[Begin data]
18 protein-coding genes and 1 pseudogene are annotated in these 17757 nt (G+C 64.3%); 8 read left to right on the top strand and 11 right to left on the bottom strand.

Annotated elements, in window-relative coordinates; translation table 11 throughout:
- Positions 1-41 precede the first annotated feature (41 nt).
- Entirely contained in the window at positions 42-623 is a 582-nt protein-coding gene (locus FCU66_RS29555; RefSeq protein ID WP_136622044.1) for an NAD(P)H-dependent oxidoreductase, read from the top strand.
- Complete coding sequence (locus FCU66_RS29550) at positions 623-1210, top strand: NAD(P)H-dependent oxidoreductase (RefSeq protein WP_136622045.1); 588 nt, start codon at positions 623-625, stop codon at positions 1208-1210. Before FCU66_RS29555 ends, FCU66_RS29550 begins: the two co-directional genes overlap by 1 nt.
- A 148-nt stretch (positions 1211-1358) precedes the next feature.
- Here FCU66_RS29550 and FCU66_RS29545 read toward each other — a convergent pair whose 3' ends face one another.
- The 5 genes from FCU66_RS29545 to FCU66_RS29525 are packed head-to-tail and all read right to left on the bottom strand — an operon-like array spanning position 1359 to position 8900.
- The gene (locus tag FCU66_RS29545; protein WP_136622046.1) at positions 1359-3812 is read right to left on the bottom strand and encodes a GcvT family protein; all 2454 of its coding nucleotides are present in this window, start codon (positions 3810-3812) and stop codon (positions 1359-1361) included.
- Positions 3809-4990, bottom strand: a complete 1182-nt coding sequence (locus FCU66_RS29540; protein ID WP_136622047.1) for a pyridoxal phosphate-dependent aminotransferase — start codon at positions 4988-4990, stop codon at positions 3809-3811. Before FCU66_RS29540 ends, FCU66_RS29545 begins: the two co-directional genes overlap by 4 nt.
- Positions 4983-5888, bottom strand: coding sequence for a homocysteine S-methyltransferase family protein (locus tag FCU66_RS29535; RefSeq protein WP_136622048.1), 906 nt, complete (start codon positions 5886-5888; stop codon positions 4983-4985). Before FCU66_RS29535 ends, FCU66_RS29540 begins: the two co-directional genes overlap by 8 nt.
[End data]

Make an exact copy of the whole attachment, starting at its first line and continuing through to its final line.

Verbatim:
18 protein-coding genes and 1 pseudogene are annotated in these 17757 nt (G+C 64.3%); 8 read left to right on the top strand and 11 right to left on the bottom strand.

Annotated elements, in window-relative coordinates; translation table 11 throughout:
- Positions 1-41 precede the first annotated feature (41 nt).
- Entirely contained in the window at positions 42-623 is a 582-nt protein-coding gene (locus FCU66_RS29555; RefSeq protein ID WP_136622044.1) for an NAD(P)H-dependent oxidoreductase, read from the top strand.
- Complete coding sequence (locus FCU66_RS29550) at positions 623-1210, top strand: NAD(P)H-dependent oxidoreductase (RefSeq protein WP_136622045.1); 588 nt, start codon at positions 623-625, stop codon at positions 1208-1210. Before FCU66_RS29555 ends, FCU66_RS29550 begins: the two co-directional genes overlap by 1 nt.
- A 148-nt stretch (positions 1211-1358) precedes the next feature.
- Here FCU66_RS29550 and FCU66_RS29545 read toward each other — a convergent pair whose 3' ends face one another.
- The 5 genes from FCU66_RS29545 to FCU66_RS29525 are packed head-to-tail and all read right to left on the bottom strand — an operon-like array spanning position 1359 to position 8900.
- The gene (locus tag FCU66_RS29545; protein WP_136622046.1) at positions 1359-3812 is read right to left on the bottom strand and encodes a GcvT family protein; all 2454 of its coding nucleotides are present in this window, start codon (positions 3810-3812) and stop codon (positions 1359-1361) included.
- Positions 3809-4990, bottom strand: a complete 1182-nt coding sequence (locus FCU66_RS29540; protein ID WP_136622047.1) for a pyridoxal phosphate-dependent aminotransferase — start codon at positions 4988-4990, stop codon at positions 3809-3811. Before FCU66_RS29540 ends, FCU66_RS29545 begins: the two co-directional genes overlap by 4 nt.
- Positions 4983-5888, bottom strand: coding sequence for a homocysteine S-methyltransferase family protein (locus tag FCU66_RS29535; RefSeq protein WP_136622048.1), 906 nt, complete (start codon positions 5886-5888; stop codon positions 4983-4985). Before FCU66_RS29535 ends, FCU66_RS29540 begins: the two co-directional genes overlap by 8 nt.